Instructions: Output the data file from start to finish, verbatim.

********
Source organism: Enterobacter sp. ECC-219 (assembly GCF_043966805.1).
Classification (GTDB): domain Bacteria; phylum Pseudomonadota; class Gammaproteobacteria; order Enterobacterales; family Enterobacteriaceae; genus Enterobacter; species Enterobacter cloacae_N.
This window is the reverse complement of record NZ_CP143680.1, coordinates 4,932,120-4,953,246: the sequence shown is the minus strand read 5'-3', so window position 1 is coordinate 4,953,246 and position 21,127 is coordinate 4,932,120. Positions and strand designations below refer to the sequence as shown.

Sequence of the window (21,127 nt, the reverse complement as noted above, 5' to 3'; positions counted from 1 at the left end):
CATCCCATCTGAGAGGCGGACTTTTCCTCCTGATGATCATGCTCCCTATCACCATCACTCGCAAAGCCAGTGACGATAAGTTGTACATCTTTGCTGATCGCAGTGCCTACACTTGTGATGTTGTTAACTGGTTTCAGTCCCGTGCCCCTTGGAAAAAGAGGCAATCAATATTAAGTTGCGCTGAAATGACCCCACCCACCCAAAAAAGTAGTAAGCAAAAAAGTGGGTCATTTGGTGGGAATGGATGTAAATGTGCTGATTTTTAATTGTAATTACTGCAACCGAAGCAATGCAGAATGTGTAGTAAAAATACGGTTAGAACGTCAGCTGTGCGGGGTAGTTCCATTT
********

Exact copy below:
Source organism: Enterobacter sp. ECC-219 (assembly GCF_043966805.1).
Classification (GTDB): domain Bacteria; phylum Pseudomonadota; class Gammaproteobacteria; order Enterobacterales; family Enterobacteriaceae; genus Enterobacter; species Enterobacter cloacae_N.
This window is the reverse complement of record NZ_CP143680.1, coordinates 4,932,120-4,953,246: the sequence shown is the minus strand read 5'-3', so window position 1 is coordinate 4,953,246 and position 21,127 is coordinate 4,932,120. Positions and strand designations below refer to the sequence as shown.

Sequence of the window (21,127 nt, the reverse complement as noted above, 5' to 3'; positions counted from 1 at the left end):
CATCCCATCTGAGAGGCGGACTTTTCCTCCTGATGATCATGCTCCCTATCACCATCACTCGCAAAGCCAGTGACGATAAGTTGTACATCTTTGCTGATCGCAGTGCCTACACTTGTGATGTTGTTAACTGGTTTCAGTCCCGTGCCCCTTGGAAAAAGAGGCAATCAATATTAAGTTGCGCTGAAATGACCCCACCCACCCAAAAAAGTAGTAAGCAAAAAAGTGGGTCATTTGGTGGGAATGGATGTAAATGTGCTGATTTTTAATTGTAATTACTGCAACCGAAGCAATGCAGAATGTGTAGTAAAAATACGGTTAGAACGTCAGCTGTGCGGGGTAGTTCCATTT